The Journal of biological chemistry

Glucosidase and mannosidase inhibitors mediate increased secretion of mutant alpha1 antitrypsin Z.

PMID 10636901


It is now well known that the addition and trimming of oligosaccharide side chains during post-translational modification play an important role in determining the fate of secretory, membrane, and lysosomal glycoproteins. Recent studies have suggested that trimming of oligosaccharide side chains also plays a role in the degradation of misfolded glycoproteins as a part of the quality control mechanism of the endoplasmic reticulum (ER). In this study, we examined the effect of several inhibitors of carbohydrate processing on the fate of the misfolded secretory protein alpha1 antitrypsin Z. Retention of this misfolded glycoprotein in the ER of liver cells in the classical form of alpha1 antitrypsin (alpha1-AT) deficiency is associated with severe liver injury and hepatocellular carcinoma and lack of its secretion is associated with destructive lung disease/emphysema. The results show marked alterations in the fate of alpha1 antitrypsin Z (alpha1-ATZ). Indeed, one glucosidase inhibitor, castanospermine (CST), and two mannosidase inhibitors, kifunensine (KIF) and deoxymannojirimycin (DMJ), mediate marked increases in secretion of alpha1-ATZ by distinct mechanisms. The effects of these inhibitors on secretion have interesting implications for our understanding of the quality control apparatus of the ER. These inhibitors may also constitute models for development of additional drugs for chemoprophylaxis of liver injury and emphysema in patients with alpha1-AT deficiency.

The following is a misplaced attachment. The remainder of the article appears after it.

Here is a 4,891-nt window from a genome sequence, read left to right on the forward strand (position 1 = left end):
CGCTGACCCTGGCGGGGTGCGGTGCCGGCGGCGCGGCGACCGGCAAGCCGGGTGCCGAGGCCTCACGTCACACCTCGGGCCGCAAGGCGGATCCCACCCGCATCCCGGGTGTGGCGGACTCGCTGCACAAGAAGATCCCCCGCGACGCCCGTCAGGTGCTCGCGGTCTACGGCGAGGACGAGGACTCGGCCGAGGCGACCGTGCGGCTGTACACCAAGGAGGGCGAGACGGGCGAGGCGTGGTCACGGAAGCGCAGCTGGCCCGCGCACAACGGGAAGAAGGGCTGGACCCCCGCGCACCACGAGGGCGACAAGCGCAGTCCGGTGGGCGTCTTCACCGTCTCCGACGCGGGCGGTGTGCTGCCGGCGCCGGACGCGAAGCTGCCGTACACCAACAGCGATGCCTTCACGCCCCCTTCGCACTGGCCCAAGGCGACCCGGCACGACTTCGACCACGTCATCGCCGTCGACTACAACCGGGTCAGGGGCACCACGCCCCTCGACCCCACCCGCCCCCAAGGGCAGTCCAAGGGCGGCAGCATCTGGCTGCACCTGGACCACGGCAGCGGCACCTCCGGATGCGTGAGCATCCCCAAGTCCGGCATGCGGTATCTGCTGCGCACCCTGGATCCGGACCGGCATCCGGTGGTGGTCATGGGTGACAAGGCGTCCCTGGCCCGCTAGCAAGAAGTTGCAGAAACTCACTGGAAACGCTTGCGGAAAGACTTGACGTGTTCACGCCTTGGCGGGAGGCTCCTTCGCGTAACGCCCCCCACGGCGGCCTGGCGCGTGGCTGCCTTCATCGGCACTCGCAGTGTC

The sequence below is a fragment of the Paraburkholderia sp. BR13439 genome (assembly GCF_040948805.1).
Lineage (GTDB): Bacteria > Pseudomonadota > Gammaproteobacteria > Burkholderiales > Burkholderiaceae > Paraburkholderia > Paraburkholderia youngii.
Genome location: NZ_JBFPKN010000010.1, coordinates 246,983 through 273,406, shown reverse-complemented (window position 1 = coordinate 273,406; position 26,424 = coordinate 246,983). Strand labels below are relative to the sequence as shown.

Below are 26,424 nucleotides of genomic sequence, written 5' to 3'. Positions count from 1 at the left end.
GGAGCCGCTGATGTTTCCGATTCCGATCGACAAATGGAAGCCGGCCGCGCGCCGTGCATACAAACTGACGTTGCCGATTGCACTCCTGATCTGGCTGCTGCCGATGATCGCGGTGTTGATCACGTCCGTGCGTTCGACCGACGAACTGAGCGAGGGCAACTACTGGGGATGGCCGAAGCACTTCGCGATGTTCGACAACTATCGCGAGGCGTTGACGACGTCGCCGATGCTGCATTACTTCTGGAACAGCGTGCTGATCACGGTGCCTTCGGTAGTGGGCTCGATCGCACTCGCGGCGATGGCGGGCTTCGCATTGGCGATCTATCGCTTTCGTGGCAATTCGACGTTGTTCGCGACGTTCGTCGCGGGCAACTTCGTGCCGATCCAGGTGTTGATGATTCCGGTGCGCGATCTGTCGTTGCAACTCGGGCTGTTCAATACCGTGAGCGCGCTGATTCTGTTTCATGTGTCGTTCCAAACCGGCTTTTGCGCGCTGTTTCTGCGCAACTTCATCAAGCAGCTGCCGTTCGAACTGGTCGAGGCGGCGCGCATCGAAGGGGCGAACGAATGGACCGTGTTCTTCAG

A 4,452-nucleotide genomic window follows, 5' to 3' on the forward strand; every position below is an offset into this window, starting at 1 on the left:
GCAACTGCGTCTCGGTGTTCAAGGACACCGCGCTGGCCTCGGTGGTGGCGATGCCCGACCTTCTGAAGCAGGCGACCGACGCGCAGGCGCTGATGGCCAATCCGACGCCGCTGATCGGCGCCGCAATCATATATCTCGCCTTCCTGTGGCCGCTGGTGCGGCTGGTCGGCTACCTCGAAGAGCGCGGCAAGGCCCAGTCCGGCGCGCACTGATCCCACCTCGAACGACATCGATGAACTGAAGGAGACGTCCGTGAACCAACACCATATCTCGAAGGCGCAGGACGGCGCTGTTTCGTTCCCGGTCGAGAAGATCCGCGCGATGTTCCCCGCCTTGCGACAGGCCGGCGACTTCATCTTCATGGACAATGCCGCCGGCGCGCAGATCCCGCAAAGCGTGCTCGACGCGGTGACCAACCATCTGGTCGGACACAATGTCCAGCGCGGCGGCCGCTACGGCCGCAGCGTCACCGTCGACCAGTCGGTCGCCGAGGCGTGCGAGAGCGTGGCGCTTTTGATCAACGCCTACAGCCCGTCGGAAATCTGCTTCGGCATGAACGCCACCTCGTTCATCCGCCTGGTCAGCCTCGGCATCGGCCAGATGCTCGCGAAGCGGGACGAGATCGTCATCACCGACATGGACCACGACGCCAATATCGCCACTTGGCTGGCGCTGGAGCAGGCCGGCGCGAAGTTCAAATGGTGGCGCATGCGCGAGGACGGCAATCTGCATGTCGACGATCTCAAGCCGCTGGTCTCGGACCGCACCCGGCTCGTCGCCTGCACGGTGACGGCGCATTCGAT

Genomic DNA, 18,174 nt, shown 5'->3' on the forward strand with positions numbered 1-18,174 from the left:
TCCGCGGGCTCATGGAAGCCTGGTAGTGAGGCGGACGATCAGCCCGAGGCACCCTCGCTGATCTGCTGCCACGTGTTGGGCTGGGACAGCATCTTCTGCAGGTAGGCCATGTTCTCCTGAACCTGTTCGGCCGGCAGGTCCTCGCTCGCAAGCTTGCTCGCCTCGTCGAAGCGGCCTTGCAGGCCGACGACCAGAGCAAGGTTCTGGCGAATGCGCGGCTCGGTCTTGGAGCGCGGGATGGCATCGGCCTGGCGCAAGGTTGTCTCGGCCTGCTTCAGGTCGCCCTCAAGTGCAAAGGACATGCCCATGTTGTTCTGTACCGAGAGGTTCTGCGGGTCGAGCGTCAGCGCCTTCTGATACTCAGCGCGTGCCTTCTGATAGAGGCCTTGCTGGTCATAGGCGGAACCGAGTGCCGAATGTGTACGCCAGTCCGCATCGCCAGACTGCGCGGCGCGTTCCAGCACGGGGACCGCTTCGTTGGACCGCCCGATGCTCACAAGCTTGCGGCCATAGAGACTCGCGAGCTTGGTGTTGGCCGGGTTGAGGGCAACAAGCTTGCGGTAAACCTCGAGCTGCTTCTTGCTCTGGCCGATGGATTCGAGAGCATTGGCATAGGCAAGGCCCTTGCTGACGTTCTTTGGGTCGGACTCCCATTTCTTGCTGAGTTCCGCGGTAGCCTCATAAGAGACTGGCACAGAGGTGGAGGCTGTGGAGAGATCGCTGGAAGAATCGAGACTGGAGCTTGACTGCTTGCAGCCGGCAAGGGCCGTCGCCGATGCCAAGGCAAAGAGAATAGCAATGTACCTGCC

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N-Methyl-1-deoxynojirimycin, ≥98%